Signing off on overdose and dependence.
Opioid dependence and overdose has become a global health issue. In the U.S. alone we have had a 2.8-fold increase from 2002 to 2015 with some estimated 40,000 deaths in 2016. Opioids have health consequences outside of only overdoses and are a huge health care burden. How we got to this point is as complicated as treatment. Regardless, the effects to health and society are overwhelming and multiple concerted efforts are required in order to aid in the crisis.
A recently published case study in NEJM recognizes that Emergency Department (ED) providers can have a significant impact because of their prescribing history and experience treating overdoses. A working group of hospitals in Philadelphia led a grassroots movement to ensure safer prescribing practices in EDs leading to decreased prescribing between 2011-2016. There were also increased education for residents, students and providers; implementation of naloxone prescribing protocols and some improved prevention medication and strategies (1).
While this shows how local access and a cooperative effort by institutions and providers together can help with prescription practices and education, the entire issue is complicated by what to do after a hospital visit for long-term addiction treatment. While ED physicians are able to treat overdoses and be educated on pain management, the problem is what to do after. Most providers don’t know what resources are available, don’t have a consistent way of treating pain and may not be able to care coordinate. Much of these discussions also leave out the social determinants such as lack of jobs, housing, and stable environments that lead to increased addiction (2).
What role is there for Telemedicine in this epidemic? Broadly, to increase access and save costs to the entire system, both of which are part of the NQF Telehealth Measures (3). Mental health visits over telemedicine, education services on how to use Naloxone, urgent care visits for symptoms of withdrawal, group therapy or support groups for families are other possibilities.
In April, a Senate Committee advanced a bipartisan Opioid Crisis Act of 2018 that has allowances for Telehealth to help in two specific ways:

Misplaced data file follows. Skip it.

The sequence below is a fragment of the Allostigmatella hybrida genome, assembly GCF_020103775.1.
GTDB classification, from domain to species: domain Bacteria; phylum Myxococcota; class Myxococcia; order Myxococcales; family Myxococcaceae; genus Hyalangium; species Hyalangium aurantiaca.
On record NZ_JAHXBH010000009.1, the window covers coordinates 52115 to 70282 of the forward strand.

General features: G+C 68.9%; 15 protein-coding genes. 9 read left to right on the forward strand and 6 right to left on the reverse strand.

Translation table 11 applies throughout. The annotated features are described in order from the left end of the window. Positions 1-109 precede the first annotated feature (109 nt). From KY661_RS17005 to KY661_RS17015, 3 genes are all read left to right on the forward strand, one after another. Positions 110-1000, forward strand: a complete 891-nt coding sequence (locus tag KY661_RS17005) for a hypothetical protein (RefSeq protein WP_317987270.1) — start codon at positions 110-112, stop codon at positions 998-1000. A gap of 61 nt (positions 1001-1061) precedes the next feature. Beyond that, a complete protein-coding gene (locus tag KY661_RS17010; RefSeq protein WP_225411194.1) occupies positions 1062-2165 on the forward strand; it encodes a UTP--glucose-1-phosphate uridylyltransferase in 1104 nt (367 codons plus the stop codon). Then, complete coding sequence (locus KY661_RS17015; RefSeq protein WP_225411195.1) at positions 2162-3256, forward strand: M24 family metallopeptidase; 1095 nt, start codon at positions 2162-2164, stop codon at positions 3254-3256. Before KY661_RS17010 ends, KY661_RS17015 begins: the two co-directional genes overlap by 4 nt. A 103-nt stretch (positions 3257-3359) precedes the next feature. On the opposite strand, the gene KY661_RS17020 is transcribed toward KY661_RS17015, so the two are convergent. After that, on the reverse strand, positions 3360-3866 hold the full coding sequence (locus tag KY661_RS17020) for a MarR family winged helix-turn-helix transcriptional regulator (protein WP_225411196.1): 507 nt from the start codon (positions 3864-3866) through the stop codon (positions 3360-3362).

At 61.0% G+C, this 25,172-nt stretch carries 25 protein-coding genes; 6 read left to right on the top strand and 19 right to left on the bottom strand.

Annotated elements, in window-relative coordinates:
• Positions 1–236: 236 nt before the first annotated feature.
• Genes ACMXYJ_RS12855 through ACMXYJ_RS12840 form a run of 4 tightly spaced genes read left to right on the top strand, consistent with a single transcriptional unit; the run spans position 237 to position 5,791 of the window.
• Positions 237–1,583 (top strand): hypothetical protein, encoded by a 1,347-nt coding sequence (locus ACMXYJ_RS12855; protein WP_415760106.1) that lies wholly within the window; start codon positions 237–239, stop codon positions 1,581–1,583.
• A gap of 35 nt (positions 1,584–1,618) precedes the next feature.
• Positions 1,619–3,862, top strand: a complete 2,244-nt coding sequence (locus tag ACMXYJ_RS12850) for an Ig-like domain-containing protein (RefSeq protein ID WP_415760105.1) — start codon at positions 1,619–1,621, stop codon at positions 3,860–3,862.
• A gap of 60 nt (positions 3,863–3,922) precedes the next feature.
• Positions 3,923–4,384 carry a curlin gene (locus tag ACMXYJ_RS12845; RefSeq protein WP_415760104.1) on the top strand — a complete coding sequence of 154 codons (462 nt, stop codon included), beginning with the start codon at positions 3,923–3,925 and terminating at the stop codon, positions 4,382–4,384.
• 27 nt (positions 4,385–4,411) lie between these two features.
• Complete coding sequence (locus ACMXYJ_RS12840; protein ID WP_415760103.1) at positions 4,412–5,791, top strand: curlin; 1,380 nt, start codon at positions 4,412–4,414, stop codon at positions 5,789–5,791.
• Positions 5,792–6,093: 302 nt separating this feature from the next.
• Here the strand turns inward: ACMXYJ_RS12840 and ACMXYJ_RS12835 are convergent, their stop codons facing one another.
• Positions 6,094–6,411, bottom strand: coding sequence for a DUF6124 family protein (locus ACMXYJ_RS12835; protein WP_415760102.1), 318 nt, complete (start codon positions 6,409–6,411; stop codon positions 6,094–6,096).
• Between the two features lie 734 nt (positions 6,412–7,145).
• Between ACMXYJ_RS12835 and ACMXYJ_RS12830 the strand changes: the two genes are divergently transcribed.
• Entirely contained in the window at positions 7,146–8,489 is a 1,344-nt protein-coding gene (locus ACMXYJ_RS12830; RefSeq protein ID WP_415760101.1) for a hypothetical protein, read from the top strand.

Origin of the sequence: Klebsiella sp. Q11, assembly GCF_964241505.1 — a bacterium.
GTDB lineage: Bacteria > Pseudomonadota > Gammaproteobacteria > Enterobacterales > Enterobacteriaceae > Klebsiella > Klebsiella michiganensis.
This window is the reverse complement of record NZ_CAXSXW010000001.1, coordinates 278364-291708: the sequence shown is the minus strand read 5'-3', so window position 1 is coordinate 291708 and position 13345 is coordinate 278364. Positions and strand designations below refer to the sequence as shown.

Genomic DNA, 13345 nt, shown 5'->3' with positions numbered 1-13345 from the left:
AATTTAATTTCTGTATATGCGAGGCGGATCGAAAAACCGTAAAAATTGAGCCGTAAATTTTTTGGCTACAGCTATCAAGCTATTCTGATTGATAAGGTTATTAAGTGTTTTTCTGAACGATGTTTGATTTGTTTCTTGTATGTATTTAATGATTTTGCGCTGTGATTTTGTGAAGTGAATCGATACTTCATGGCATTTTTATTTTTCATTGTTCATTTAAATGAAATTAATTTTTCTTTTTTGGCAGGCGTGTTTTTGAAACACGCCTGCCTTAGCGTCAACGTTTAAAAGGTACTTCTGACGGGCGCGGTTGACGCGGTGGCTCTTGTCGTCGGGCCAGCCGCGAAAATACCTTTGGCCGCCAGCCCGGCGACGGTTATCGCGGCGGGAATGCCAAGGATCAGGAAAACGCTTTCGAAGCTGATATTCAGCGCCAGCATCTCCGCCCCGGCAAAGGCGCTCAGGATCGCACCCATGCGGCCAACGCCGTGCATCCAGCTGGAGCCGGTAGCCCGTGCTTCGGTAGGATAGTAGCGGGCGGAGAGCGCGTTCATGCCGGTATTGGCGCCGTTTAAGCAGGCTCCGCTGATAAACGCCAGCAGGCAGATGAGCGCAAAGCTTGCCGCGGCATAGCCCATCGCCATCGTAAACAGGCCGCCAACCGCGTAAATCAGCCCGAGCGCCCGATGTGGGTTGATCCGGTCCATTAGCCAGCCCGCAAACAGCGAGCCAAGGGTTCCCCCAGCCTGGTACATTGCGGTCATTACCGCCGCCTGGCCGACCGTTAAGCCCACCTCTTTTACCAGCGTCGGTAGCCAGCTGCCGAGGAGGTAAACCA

- Allow qualified providers to prescribe controlled substances in limited quantities over telemedicine.
- Allow community mental health and addiction centers to register with the DEA to treat patients over telemedicine, this would allow these centers to treat more patients especially those in areas lacking qualified providers.
Telemedicine is often thought of as a solution for wide reaching access, but is important to recognize its utility in local access to healthcare. As the NEJM case study demonstrated, local interventions and engaging ED providers in public health crises was helpful. The Opioid Crisis Act can also give more access to addiction services and would be a real incentive to get more providers using telemedicine. However, this is only a small part of the solution; being able to use Telemedicine doesn’t matter if there are still not enough resources, providers and services available and distributed. Let’s hope the recent attention and more efforts like above can make a long term beneficial impact to a crisis that affects so many.
1. Mammen MD MPH, Priya E. Sanaman MD, Peter et al. A Grassroots Effort Led by Emergency Physicians to Mitigate the Escalating Opioid Epidemic Circa 2012. https://catalyst.nejm.org/grassroots-ed-unsafe-opioid-prescribing-practices/
2. McIver, Stephen J. Seeking solutions to the opioid Crisis. Pharmacy and Therapeutics 2017 Jul; 42(7): 478.
3. NQF: Telehealth Framework to Support Measure Development 2016-2017. http://www.qualityforum.org/Telehealth_2016-2017.aspx. Accessed July 7, 2017.